Ah, The Igloo - the Caps' newfound home away from home. Too bad the Pens are moving out just as the Caps are taking their shoes off and putting their feet up on the coffee table, eh? Oh well. We'll just have to savor next year's two meetings, I suppose.
All kidding aside, the Caps won their third straight game in Pittsburgh for the first time since 1985 on the strength of a pair of goals and a primary helper on the game-winner from the League's reigning (and leader at the turn this season) Most Valuable Player, but really, it was a total team effort*. A few thoughts on the game:
- First and foremost, scary moment when Rob Scuderi took a puck in the head off a Mike Green shot. Hopefully he's alright (same goes for the other Penguin that missed the end of the game), and the Pens definitely missed him the rest of the way.
- The Caps weathered a first period storm (at least three odd-man rushes against, a full two-minute 5-on-3 killed and just one goal allowed) and absolutely dominated the final forty minutes, outshooting the Pens 30-18 and outscoring them 6-2.
- More on the overall dominance - the Caps owned the game at even strength, outshooting Pitt 29-16, and the boys in white had 81 total shots that went on goal, missed the net or were blocked/attempted to only 57 such shots for their hosts. That speaks to a big territorial advantage, and the Corsi ratings for the game reflect that as well.
- Hey, what do you know - splitting up the Alexes and having two scoring lines worked.
- This bullet is dedicated to Tomas Fleischmann, who I continue to be happy to have been wrong about. He was fantastic.
- One area in which the Caps struggled was in the dot. Winning a road game in which you win only 42% of the game's faceoffs (surprising, given the teams' rankings in that stat) is certainly doing it the hard way, but after that first period, the draws were pretty even.
- To that last point, the two Swedes each won 25% of their draws, which is wholly unacceptable.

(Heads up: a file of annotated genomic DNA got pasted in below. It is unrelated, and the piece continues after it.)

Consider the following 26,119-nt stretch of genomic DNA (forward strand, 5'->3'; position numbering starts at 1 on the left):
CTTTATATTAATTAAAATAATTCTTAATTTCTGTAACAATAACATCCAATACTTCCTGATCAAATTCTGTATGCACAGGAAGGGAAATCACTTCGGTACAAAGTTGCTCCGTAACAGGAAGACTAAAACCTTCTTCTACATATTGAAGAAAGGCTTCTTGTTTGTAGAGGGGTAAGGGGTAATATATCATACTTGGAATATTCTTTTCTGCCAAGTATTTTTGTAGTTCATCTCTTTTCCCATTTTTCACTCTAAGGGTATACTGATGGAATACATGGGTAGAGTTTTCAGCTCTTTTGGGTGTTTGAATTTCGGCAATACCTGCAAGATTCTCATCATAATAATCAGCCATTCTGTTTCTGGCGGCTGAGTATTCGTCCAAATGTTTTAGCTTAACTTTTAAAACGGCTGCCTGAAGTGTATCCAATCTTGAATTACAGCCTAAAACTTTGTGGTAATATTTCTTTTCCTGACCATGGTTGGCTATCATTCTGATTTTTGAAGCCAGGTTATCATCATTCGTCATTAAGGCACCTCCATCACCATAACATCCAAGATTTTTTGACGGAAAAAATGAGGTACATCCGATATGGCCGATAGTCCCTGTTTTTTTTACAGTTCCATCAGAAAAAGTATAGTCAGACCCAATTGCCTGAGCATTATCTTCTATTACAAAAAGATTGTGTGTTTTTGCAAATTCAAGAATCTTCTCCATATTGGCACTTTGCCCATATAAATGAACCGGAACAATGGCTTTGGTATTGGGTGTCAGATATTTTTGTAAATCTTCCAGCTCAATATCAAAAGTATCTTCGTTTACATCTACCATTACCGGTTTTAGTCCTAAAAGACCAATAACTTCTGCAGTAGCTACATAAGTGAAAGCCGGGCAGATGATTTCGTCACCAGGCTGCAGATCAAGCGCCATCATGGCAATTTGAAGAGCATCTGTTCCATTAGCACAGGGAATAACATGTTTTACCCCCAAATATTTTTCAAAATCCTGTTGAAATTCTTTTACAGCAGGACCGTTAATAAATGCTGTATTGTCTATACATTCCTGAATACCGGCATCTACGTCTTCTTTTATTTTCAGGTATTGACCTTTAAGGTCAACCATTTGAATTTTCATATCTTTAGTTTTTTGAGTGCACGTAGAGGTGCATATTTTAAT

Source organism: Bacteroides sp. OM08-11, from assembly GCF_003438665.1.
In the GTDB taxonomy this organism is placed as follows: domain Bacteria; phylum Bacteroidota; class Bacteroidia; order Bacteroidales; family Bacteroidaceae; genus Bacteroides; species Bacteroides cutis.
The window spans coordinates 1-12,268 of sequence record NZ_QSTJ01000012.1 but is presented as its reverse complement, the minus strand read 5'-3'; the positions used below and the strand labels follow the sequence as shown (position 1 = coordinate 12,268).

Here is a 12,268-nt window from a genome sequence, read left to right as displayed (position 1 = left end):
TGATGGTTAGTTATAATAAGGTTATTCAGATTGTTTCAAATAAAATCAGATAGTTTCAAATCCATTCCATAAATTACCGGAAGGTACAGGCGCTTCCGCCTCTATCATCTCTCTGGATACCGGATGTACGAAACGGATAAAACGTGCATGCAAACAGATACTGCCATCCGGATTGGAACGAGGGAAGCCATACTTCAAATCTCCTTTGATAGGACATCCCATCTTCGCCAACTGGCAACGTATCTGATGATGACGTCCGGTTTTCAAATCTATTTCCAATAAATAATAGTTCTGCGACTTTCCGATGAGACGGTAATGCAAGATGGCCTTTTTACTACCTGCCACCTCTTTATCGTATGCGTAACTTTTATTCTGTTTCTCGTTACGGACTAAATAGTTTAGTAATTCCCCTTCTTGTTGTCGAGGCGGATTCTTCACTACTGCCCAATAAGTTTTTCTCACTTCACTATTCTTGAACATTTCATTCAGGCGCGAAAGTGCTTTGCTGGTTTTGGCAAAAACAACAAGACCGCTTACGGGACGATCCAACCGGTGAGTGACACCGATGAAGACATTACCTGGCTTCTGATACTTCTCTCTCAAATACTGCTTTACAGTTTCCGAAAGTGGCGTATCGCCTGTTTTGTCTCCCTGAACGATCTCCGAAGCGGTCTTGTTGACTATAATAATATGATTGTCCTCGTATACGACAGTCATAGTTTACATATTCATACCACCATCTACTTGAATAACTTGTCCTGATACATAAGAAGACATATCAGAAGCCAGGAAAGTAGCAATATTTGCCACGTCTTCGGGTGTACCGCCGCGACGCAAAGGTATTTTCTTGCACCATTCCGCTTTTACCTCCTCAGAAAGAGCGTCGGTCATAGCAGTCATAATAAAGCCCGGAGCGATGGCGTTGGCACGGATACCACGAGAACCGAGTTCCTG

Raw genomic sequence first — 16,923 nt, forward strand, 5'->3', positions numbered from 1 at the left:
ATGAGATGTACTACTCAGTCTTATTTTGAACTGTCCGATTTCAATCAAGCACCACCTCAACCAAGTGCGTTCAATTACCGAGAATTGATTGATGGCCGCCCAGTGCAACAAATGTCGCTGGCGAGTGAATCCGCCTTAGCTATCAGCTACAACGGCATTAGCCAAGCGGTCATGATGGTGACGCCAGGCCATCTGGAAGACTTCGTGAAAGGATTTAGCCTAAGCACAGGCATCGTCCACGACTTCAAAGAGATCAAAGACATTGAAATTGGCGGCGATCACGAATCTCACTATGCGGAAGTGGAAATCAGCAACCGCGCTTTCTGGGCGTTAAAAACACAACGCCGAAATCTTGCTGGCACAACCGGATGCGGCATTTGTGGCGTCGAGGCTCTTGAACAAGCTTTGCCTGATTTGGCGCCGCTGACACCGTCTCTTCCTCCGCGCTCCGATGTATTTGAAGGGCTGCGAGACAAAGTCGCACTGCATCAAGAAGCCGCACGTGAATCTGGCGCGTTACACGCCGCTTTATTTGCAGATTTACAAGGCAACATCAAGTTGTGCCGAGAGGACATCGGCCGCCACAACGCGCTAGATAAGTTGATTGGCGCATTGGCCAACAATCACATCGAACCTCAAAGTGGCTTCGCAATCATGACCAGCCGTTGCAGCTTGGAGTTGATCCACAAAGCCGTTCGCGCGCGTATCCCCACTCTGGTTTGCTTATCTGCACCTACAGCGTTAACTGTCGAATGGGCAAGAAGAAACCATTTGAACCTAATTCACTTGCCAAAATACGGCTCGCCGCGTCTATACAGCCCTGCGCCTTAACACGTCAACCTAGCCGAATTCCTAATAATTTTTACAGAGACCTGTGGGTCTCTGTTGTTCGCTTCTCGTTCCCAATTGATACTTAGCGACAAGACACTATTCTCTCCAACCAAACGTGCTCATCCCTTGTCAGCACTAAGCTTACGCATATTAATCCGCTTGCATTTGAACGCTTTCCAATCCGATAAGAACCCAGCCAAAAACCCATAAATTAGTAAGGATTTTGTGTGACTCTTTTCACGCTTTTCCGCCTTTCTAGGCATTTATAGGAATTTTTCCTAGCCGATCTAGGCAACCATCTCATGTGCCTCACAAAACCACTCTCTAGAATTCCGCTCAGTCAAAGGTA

- Seriously. Anyone who still thinks Evgeni Malkin is the League's MVP at this point is loopy (love ya, Lyle, but you're wrong here). Nice goal, to be sure. Not so nice minus-3 (and he had his head on a swivel all night to make sure he knew where the Number Eight train was at all times).
- John Erskine's concussion was a blessing in (an assuredly unpleasant) disguise, as he has come back playing some of his best hockey that I can remember. We sometimes forget how much of a toll his style of play takes on the body - even when he's not injured, Big John is usually hurting, but not right now, thanks to the layoff.
- Also getting back to speed, Sergei Fedorov. Even though he was the Caps' only Russian not to score a goal, his pass on Alex Semin's tally was magnificent and he was stronger on his skates than he has been in weeks upon weeks. He's still not 100% - his three seconds of short-handed time confirms that - but he's getting closer.
- Sidney "I finish my hits all the time" Crosby... didn't have a single one credited to him last night.
- Jose Theodore had a pretty strong game and made some big saves. It was a game for him to step up and be "the guy," and he did.
- Get well soon, Shaone Morrisonn (and Tom Poti) - Bryan Helmer isn't very good.
- Matt Cooke is a clown. He was on the ice for the first four Caps goals and took a bad penalty defending a teammate who was hit cleanly. I don't miss him. You?
- The power play is still not quite right, but it clicked twice, so that's hard to argue with.
- Brooks Laich had many a glorious scoring opportunity but never could quite finish. He did, however, pick up his 100th career point on the first Alex Ovechkin goal, and led the entire team with 5:17 of shorthanded ice time.
- A big plus-three and a 190-foot goal for Jeff Schultz (an even longer shorty than Boyd Gordon - who was missed - had earlier in the year). Good on him, as he had a good game.
- Comcast's Lisa Hillary had a bizarre ice level report during the game in which she said that Chris Clark's healthy scratch had nothing to do with his play of late. I know that Flyers owner Ed Snider is the chairman of Comcast, but that doesn't mean their viewers are stupid.
And so the Caps return home to face the one team in the Conference that is ahead of them in the standings on Saturday, and they do so with a big road win over a secondary rival rather than riding a four-game losing streak, and that difference is night and day.
* "Total team effort" does not apply to Michael Nylander or Eric Fehr.